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2019 definitely kept IT professionals on their toes. As we close out the decade, we should anticipate new data challenges, cyber threats, and increases in complex IT environments to continue. But that doesn’t mean there aren’t answers to these challenges on the horizon. New technologies are coming to market that will help companies more directly address and prepare for ransomware threats, cloud migration projects, and compliance needs.
Here are three top business continuity and disaster recovery predictions about what will shape the year to come:
Ransomware Attackers Play Dirtier
We should expect hackers to play dirtier in 2020, especially as cybercriminals take a more tailored approach to target their victims, oftentimes attacking backups themselves so that organizations are left with nothing to recover.
To prevent these scenarios, IT teams need to ensure security and backup and disaster recovery plans are known throughout the entire organization, from system administrator to CIO. There needs to be clear documentation outlining remediation and recovery responsibilities if the company is attacked. C-Suite execs that openly communicate with IT teams will be less likely to panic and pay a ransom when they don’t need to.
Further, companies must also prepare by taking a two-pronged approach to ransomware mitigation to avoid having to pay to get their data back. Investments not only need to be made in more advanced threat detection and remediation software that can detect both known and unknown malware but also in data backup technology that meets modern IT needs. There are cybersecurity and disaster recovery technologies that are designed and fine-tuned to integrate easily with one another, which helps prevent vulnerabilities that may arise by disparate software that could easily be misconfigured. Staying on top of this technology, patching as needed, and orchestrating it in a way that there are no accidental gaps is key to keeping data safe.
Solutions Emerge to Facilitate Easier Cloud Migrations
Analysts have predicted that worldwide public cloud revenue will grow by 17% in 2020, so we should expect migrations to the cloud to increase heading into the new year. The decision-making around cloud is maturing, as IT professionals are now weighing whether to deploy hybrid and multi-cloud strategies, especially as cloud-born SaaS solutions become more common.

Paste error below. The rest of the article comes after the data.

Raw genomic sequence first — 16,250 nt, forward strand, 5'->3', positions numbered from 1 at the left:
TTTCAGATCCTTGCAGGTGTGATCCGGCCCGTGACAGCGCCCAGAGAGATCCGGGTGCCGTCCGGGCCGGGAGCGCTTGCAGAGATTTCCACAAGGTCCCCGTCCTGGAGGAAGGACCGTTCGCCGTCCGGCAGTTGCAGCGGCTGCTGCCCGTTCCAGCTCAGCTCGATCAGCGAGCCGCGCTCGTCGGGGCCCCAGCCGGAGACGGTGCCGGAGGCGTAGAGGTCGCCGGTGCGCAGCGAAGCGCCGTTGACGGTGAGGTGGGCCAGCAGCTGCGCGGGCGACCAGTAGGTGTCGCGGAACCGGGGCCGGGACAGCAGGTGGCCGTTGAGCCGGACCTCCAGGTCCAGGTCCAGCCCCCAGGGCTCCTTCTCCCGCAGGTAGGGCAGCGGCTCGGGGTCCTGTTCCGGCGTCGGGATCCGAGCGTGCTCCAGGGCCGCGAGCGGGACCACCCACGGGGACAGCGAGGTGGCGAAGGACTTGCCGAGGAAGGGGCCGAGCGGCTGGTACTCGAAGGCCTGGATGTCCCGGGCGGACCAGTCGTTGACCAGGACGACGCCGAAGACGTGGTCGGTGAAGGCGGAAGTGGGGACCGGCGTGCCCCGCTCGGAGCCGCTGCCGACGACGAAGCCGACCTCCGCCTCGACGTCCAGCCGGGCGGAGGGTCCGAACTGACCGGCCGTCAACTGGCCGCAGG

However, many still face challenges in determining which data, applications, and workloads are best suited for the cloud over on-premises environments. And as they start to manage multiple clouds, they need their teams to be knowledgeable about the differences in functionalities between each environment and ensure training is made available so the IT team can develop its skills.
To overcome these challenges and ensure the cloud deployment is improving IT resilience, companies will make a concerted effort to standardize security models that work across different cloud vendors. This will help the IT team protect critical data, workloads, and applications and reduce security gaps that could arise from misconfigurations. It’s also likely that we’ll see offerings being introduced into the market that make it easier to complete a cloud migration. This emerging technology will remove the manual steps that disrupted production systems and caused unnecessary downtime.
Data Management Gets Fully Defined
2020 will be an important year for Data Management. Many vendors in the backup and disaster recovery space have already started to dabble in it. In the coming year, many will have to more clearly explain what the true definition of Data Management is and whether that aligns with what they’re offering to their customers.
For example, as businesses work to stay in compliance with regulations like GDPR, we may see more organizations looking for data classification, which is a practice of organizing data by category. Many may think that falls under the bucket of Data Management, but it truly depends. Analysts like IDC and Gartner define Data Management as an all-encompassing concept that acts as an umbrella to data protection, cybersecurity, analytics, artificial intelligence, and machine learning, among other things. To avoid choosing a solution that doesn’t meet the organization’s IT needs, the industry needs to do a better job at identifying specific problems to be solved, and then mapping them to the solutions that can actually solve said challenges.
2020 is shaping up to be another eventful year for IT teams, especially as new data challenges and cyber threats emerge. As long as IT stays vigilant, clearly outlines processes and procedures, and defines the problems they need to resolve, they will be taking the right steps in achieving IT resilience in the new year.